FDA weighs in on COVID-19 vaccine two-dose controversy

Top officials from the U.S. Food and Drug Administration (FDA) on Monday urged recipients of the COVID-19 vaccine to receive both doses for maximum effectiveness amid recent confusion about the vaccine's distribution and talk of stretching the vaccine supply (via CNN).

The vaccines that Moderna and the team of Pfizer and BioNTech have developed each require two doses to trigger a strong immune response. The distribution has been bumpy, however, with more than a dozen governors noting in December that their states had received fewer doses than the government had promised, as well as a labeling issue that caused some hospital pharmacists to throw away one in every six doses (via Stat). Army Gen. Gustave Perna, the military leader of Operation Warp Speed — the U.S. government's initiative to produce and deliver 300 million doses of safe and effective vaccines starting in January — took sole responsibility last month for not having a "clear understanding" of the vaccine distribution process.

On Sunday, Moncef Slaoui, a top adviser for Operation Warp Speed, told CNN that the FDA would consider administering half-doses of the Moderna vaccine to make it more available to people ages 18 to 55. But on Monday, FDA Commissioner Dr. Stephen Hahn and Dr. Peter Marks, head of the FDA's vaccine division, shut down that notion, saying it would risk the public's health (via FDA).

Any changes in dosing must be rooted in scientific data, the FDA says

The suggestion is a "reasonable" question for clinical trials, Hahn and Marks said in a prepared statement. But without appropriate scientific data supporting changes to the doses or dosing schedule, "we run a significant risk of placing public health at risk, undermining the historic vaccination efforts to protect the population from COVID-19," they said. The coronavirus has infected more than 20 million people in the United States and killed more than 350,000, according to Johns Hopkins University. Globally, the virus has infected more than 85 million people and killed 1.8 million.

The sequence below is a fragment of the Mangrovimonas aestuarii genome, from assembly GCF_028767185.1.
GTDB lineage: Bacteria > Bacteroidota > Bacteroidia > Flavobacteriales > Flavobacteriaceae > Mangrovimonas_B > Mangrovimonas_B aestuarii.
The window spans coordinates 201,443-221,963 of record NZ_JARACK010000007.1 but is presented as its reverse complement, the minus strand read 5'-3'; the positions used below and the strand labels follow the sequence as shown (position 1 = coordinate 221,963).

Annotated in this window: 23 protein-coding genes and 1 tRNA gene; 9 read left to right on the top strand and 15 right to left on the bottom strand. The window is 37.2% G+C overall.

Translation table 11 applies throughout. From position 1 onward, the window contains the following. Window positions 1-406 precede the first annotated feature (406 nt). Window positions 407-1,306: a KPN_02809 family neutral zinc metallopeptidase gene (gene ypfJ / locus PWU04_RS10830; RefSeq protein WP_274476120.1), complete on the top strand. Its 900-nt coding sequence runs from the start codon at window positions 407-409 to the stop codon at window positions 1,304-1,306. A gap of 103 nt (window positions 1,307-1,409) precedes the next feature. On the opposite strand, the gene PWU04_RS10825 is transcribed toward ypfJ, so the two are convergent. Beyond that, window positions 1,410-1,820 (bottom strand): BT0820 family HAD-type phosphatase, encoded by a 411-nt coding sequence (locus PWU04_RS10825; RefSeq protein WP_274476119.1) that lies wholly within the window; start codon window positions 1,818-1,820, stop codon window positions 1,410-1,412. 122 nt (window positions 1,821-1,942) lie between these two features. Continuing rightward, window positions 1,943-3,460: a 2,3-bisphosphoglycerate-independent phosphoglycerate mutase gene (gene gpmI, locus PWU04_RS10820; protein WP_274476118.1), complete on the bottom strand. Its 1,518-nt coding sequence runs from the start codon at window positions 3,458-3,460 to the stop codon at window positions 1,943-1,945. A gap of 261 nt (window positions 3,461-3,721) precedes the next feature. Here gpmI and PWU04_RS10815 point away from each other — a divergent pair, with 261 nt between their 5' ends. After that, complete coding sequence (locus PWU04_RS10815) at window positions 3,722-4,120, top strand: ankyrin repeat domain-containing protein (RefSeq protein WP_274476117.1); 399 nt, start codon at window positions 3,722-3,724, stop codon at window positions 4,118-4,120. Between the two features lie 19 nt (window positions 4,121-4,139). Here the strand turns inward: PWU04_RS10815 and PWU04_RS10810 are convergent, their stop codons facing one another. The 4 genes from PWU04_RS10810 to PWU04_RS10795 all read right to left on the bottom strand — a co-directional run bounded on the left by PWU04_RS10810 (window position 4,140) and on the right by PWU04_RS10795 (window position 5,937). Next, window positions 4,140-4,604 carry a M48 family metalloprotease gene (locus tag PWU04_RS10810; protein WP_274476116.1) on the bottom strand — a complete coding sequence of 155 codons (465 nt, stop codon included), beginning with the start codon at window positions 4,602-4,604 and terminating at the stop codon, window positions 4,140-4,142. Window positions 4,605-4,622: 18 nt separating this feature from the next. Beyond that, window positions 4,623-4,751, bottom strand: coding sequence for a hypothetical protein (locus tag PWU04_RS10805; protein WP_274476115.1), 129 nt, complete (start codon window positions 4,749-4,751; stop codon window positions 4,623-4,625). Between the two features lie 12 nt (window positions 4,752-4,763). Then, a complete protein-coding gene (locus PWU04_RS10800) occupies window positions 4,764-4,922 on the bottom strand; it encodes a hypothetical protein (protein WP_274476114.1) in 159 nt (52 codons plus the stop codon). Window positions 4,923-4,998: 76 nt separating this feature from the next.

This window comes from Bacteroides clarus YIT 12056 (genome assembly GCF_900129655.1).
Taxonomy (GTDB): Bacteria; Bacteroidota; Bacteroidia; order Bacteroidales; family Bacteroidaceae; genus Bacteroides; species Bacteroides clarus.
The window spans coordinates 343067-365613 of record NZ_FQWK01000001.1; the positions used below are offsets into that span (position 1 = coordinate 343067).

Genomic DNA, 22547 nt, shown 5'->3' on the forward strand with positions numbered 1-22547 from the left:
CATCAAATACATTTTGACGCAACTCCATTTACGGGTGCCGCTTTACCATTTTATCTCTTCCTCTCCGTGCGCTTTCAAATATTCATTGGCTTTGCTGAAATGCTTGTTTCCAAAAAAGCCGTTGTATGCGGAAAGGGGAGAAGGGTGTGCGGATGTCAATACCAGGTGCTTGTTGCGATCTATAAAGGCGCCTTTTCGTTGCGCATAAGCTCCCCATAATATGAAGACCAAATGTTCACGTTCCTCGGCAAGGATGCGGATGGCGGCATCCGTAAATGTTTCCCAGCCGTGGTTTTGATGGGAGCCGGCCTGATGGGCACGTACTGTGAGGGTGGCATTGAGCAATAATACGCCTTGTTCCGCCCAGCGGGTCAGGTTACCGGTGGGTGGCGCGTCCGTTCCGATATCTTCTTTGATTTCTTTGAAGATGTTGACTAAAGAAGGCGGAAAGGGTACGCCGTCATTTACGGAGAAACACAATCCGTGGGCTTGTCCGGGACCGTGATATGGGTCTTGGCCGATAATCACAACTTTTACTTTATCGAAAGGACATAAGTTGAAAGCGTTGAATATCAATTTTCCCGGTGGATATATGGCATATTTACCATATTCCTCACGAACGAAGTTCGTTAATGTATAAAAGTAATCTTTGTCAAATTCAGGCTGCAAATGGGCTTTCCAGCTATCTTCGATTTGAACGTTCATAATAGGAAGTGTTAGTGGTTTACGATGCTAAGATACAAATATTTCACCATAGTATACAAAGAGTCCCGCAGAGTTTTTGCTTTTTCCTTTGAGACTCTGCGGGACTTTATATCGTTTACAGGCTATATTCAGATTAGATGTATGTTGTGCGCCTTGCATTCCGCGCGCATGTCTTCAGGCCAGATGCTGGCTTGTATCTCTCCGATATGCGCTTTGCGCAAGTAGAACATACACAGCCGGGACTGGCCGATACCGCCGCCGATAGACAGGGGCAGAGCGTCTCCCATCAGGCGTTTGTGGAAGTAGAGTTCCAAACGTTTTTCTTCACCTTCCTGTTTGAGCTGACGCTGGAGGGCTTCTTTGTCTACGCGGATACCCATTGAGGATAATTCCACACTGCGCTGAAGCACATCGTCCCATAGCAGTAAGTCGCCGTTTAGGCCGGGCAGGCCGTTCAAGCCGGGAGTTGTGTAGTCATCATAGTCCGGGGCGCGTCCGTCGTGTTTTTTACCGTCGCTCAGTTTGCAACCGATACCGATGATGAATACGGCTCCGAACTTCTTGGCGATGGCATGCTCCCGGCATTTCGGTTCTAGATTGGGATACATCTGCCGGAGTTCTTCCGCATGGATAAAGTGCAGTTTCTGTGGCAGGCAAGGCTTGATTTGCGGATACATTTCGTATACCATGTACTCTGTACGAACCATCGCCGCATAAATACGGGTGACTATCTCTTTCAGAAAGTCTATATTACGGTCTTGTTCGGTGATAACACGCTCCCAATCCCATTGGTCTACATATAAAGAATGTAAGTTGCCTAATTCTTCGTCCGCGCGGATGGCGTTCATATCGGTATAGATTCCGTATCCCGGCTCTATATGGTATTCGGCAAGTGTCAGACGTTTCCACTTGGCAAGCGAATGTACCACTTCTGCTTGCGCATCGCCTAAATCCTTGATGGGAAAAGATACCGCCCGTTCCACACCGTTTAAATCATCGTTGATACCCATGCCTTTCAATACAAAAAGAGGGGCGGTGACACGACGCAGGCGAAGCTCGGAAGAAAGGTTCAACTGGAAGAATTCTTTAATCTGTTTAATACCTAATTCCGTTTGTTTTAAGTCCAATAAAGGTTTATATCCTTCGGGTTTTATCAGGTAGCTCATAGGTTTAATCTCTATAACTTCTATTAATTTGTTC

Slaoui had cited earlier data showing that the vaccine appeared effective among volunteers under age 55 who had received either a half dose or a full 100-microgram dose. But Hahn and Marks said they couldn't conclude "anything definitive" about those participants because the immune responses of those volunteers weren't followed for a significant duration. 

The FDA officials also addressed any confusion surrounding an announcement from British officials that they might allow people to receive two different vaccines, as well as administer the required dozes of the Pfizer-BioNTech vaccine more than 21 days apart. The United States won't mix vaccines or go beyond what the vaccine manufacturers specify, Hahn and Marx said. "If people do not truly know how protective a vaccine is, there is the potential for harm because they may assume that they are fully protected when they are not, and accordingly, alter their behavior to take unnecessary risks," their statement said.